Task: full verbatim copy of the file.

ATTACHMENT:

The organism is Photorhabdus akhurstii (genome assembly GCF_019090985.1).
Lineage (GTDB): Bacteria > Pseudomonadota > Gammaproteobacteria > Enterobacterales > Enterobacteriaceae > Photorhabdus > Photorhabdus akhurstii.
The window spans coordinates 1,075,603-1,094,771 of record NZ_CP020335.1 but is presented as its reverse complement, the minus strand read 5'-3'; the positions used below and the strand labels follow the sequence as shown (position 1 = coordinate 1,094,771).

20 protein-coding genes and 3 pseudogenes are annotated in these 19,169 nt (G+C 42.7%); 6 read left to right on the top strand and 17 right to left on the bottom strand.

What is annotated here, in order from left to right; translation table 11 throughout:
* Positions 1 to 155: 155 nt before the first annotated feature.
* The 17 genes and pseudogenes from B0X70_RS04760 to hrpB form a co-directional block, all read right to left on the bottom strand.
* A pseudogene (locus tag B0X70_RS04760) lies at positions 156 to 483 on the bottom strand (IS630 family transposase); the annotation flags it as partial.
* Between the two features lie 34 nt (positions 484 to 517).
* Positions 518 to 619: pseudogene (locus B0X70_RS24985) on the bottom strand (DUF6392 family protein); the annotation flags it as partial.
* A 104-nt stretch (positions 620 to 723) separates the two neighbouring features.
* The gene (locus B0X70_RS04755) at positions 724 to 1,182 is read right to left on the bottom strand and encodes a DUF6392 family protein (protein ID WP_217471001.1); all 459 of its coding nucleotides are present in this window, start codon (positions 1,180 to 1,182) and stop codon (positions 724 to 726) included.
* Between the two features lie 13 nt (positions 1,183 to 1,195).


The organism is Photorhabdus akhurstii (genome assembly GCF_019090985.1).
Lineage (GTDB): Bacteria > Pseudomonadota > Gammaproteobacteria > Enterobacterales > Enterobacteriaceae > Photorhabdus > Photorhabdus akhurstii.
The window spans coordinates 1,075,603-1,094,771 of record NZ_CP020335.1 but is presented as its reverse complement, the minus strand read 5'-3'; the positions used below and the strand labels follow the sequence as shown (position 1 = coordinate 1,094,771).

20 protein-coding genes and 3 pseudogenes are annotated in these 19,169 nt (G+C 42.7%); 6 read left to right on the top strand and 17 right to left on the bottom strand.

What is annotated here, in order from left to right; translation table 11 throughout:
* Positions 1 to 155: 155 nt before the first annotated feature.
* The 17 genes and pseudogenes from B0X70_RS04760 to hrpB form a co-directional block, all read right to left on the bottom strand.
* A pseudogene (locus tag B0X70_RS04760) lies at positions 156 to 483 on the bottom strand (IS630 family transposase); the annotation flags it as partial.
* Between the two features lie 34 nt (positions 484 to 517).
* Positions 518 to 619: pseudogene (locus B0X70_RS24985) on the bottom strand (DUF6392 family protein); the annotation flags it as partial.
* A 104-nt stretch (positions 620 to 723) separates the two neighbouring features.
* The gene (locus B0X70_RS04755) at positions 724 to 1,182 is read right to left on the bottom strand and encodes a DUF6392 family protein (protein ID WP_217471001.1); all 459 of its coding nucleotides are present in this window, start codon (positions 1,180 to 1,182) and stop codon (positions 724 to 726) included.
* Between the two features lie 13 nt (positions 1,183 to 1,195).